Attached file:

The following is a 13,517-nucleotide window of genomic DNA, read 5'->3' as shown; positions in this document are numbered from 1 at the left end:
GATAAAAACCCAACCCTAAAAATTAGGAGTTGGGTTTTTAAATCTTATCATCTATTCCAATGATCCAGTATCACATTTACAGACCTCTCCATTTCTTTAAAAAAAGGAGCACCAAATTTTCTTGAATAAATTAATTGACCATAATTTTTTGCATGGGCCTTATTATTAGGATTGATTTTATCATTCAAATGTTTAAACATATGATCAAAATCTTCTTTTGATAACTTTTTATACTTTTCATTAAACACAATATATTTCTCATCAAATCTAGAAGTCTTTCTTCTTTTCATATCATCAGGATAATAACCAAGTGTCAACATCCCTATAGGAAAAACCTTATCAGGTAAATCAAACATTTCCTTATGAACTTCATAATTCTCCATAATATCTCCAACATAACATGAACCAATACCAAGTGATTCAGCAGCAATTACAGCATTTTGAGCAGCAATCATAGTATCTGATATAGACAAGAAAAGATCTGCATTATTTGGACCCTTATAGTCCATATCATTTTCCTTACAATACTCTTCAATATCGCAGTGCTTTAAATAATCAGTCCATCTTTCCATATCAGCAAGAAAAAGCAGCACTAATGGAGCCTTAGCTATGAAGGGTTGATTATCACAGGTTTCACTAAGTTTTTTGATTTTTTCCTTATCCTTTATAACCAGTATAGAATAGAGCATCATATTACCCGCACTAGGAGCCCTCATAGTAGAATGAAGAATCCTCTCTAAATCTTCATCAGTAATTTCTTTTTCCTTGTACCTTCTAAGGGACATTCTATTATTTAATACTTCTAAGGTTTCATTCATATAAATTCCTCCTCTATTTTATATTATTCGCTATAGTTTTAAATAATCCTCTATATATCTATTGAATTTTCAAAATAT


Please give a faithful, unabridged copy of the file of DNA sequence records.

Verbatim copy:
The following is a 13,517-nucleotide window of genomic DNA, read 5'->3' as shown; positions in this document are numbered from 1 at the left end:
GATAAAAACCCAACCCTAAAAATTAGGAGTTGGGTTTTTAAATCTTATCATCTATTCCAATGATCCAGTATCACATTTACAGACCTCTCCATTTCTTTAAAAAAAGGAGCACCAAATTTTCTTGAATAAATTAATTGACCATAATTTTTTGCATGGGCCTTATTATTAGGATTGATTTTATCATTCAAATGTTTAAACATATGATCAAAATCTTCTTTTGATAACTTTTTATACTTTTCATTAAACACAATATATTTCTCATCAAATCTAGAAGTCTTTCTTCTTTTCATATCATCAGGATAATAACCAAGTGTCAACATCCCTATAGGAAAAACCTTATCAGGTAAATCAAACATTTCCTTATGAACTTCATAATTCTCCATAATATCTCCAACATAACATGAACCAATACCAAGTGATTCAGCAGCAATTACAGCATTTTGAGCAGCAATCATAGTATCTGATATAGACAAGAAAAGATCTGCATTATTTGGACCCTTATAGTCCATATCATTTTCCTTACAATACTCTTCAATATCGCAGTGCTTTAAATAATCAGTCCATCTTTCCATATCAGCAAGAAAAAGCAGCACTAATGGAGCCTTAGCTATGAAGGGTTGATTATCACAGGTTTCACTAAGTTTTTTGATTTTTTCCTTATCCTTTATAACCAGTATAGAATAGAGCATCATATTACCCGCACTAGGAGCCCTCATAGTAGAATGAAGAATCCTCTCTAAATCTTCATCAGTAATTTCTTTTTCCTTGTACCTTCTAAGGGACATTCTATTATTTAATACTTCTAAGGTTTCATTCATATAAATTCCTCCTCTATTTTATATTATTCGCTATAGTTTTAAATAATCCTCTATATATCTATTGAATTTTCAAAATAT